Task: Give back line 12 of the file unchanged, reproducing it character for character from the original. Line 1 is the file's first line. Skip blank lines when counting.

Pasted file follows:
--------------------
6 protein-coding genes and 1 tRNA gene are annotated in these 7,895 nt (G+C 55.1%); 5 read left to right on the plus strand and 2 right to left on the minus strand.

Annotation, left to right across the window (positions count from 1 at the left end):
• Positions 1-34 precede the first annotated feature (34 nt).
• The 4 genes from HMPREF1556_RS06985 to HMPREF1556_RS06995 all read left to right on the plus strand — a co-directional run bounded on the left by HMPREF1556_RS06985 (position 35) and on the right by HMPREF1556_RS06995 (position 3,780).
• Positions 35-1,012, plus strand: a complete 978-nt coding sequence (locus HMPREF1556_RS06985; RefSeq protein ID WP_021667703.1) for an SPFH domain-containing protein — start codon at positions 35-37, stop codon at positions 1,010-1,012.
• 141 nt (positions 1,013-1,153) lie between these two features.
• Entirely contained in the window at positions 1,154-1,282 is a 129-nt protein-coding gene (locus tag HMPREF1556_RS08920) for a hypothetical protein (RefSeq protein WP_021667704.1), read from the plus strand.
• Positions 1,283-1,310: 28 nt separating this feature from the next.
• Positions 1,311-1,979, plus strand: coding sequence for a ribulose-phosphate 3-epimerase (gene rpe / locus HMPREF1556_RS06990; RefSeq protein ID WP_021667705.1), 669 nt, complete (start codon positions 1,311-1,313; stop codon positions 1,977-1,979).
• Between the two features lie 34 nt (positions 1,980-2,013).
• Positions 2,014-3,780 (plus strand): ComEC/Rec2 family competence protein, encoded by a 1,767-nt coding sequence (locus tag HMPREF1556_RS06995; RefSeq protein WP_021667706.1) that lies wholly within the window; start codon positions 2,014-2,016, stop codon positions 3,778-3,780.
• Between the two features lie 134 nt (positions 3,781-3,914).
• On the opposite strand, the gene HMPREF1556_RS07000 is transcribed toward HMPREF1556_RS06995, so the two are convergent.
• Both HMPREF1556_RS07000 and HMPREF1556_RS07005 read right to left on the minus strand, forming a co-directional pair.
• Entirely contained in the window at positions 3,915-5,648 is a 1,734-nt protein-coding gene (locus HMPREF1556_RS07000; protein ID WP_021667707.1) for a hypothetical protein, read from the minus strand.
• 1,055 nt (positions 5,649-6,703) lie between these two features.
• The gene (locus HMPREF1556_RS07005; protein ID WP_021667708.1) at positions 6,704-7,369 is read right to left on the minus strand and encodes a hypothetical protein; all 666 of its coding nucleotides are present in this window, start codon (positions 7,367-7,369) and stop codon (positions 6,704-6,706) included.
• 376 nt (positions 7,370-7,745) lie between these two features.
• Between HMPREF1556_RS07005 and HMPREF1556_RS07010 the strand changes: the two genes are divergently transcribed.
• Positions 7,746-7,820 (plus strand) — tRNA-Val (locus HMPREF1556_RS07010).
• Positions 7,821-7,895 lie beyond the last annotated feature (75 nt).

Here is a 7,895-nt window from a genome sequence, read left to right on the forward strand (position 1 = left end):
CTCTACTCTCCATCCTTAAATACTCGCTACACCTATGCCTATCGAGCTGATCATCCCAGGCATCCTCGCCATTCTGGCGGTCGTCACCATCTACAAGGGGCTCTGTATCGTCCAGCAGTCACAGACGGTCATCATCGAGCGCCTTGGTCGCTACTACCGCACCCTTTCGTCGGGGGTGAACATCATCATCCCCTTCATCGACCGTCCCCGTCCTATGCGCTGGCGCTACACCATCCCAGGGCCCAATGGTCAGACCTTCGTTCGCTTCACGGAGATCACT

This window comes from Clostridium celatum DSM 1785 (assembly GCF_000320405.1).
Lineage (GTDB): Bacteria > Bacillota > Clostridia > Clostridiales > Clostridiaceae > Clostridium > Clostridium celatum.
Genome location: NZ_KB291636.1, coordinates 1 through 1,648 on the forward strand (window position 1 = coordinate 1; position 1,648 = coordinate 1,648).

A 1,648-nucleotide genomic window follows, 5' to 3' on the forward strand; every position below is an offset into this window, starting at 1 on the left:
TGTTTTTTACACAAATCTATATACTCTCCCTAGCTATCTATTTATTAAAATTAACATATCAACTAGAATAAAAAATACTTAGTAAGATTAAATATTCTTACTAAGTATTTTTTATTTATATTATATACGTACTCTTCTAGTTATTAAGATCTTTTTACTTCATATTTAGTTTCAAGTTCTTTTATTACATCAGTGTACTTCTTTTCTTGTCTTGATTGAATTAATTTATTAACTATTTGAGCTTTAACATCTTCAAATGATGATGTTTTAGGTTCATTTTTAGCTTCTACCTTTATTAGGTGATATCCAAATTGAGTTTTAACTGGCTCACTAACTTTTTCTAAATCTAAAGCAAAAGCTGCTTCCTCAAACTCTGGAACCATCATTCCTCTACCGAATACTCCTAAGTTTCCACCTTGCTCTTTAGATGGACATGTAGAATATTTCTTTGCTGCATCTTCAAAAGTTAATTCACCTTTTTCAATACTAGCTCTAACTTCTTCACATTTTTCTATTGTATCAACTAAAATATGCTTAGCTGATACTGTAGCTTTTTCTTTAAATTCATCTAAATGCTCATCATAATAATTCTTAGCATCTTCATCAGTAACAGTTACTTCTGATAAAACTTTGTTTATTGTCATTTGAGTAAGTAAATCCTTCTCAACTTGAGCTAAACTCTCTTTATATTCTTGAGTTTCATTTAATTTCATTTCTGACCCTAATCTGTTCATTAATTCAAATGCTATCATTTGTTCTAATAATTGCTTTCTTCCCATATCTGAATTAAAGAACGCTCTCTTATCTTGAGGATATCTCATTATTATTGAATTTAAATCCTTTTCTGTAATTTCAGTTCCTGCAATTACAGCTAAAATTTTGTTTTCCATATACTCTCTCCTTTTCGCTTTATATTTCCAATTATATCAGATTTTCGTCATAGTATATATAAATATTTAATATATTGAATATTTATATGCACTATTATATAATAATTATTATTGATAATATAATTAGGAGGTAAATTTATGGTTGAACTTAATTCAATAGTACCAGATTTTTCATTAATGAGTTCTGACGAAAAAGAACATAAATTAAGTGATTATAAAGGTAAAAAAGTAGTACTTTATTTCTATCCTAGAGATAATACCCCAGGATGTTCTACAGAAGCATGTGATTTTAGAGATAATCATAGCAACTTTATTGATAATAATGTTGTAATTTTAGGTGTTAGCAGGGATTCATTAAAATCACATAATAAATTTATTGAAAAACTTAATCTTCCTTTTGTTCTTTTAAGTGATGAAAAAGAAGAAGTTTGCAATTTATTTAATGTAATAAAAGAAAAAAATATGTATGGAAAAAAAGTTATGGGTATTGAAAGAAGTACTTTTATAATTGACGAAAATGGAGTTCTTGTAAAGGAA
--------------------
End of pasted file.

• Between the two features lie 134 nt (positions 3,781-3,914).